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Rock wallaby

Step by step work in progress during the making of "Paused" (watercolour and ink).​

Pencil sketch

The initial sketch is fairly rough - just enough to see the form clearly. It is usually fairly light (using an HB or 2B pencil), although I have greatly darkened it on the scan so it can be seen clearly here. 











First ink and brush details

I use a very fine 20/0 sable brush for my detailed ink work. These brushes aren't available from all art stores because they are so fine - they only have a few bristles in them. I usually start from the eyes, and work my way around the face and head adding detail and shadows with tiny short little strokes. 

Second layer of ink

When I finished the initial ink details, I realized that overall there needed to be more shadow around the body region, so at this stage I revisited the shadow areas with more fine lines. When I use ink and brush, I rarely use ink washes, prefering to build tone through hatching and stippling. 

Starting the watercolour washes

Once the ink draft was complete, I started building up colour with watercolour of various brown hues. This softened the effect of the ink by drawing together some of those tonally similar areas. The watercolour effect was composed of small (size 6 brush) stippled areas of colour merging and overlapping each other.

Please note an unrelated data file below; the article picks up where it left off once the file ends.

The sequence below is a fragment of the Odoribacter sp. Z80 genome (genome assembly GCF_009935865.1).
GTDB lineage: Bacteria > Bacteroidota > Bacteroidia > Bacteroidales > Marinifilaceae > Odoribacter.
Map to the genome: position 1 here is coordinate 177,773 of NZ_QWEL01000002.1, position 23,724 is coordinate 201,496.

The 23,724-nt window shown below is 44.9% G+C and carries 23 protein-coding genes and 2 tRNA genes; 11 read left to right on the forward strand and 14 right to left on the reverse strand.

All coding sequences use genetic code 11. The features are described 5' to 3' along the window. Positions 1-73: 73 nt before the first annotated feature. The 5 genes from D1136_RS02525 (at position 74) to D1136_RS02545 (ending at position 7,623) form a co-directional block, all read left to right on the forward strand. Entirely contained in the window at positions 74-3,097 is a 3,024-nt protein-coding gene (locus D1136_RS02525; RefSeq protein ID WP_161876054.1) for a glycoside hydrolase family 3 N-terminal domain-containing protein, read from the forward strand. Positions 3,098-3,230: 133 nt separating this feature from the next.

Adding the background

I wanted a fairly simple background for the wallaby because the subject itself was so detailed. So I introduced some general shapes and used gentle washes to fill the shadows.  















At this stage I realized I had lost some of the wallaby to the background and decided to outline the wallaby's form with darker ink. I'm perhaps not entirely happy with this effect at the end as it makes the wallaby a bit too cartoonish. 

Final image

After adding the background, I felt it was too warm in colour, and too similar to the wallaby itself, so decided to cool it down by adding blue glazes to the shadows. These glazes gave a pleasing mix of colours - a mottled brown, blue, purple, green effect, which is a benefit of glazing colours rather than mixing them on a palette. The final image does have a bit of a cartoon-like feel, but overall I was happy with it. 

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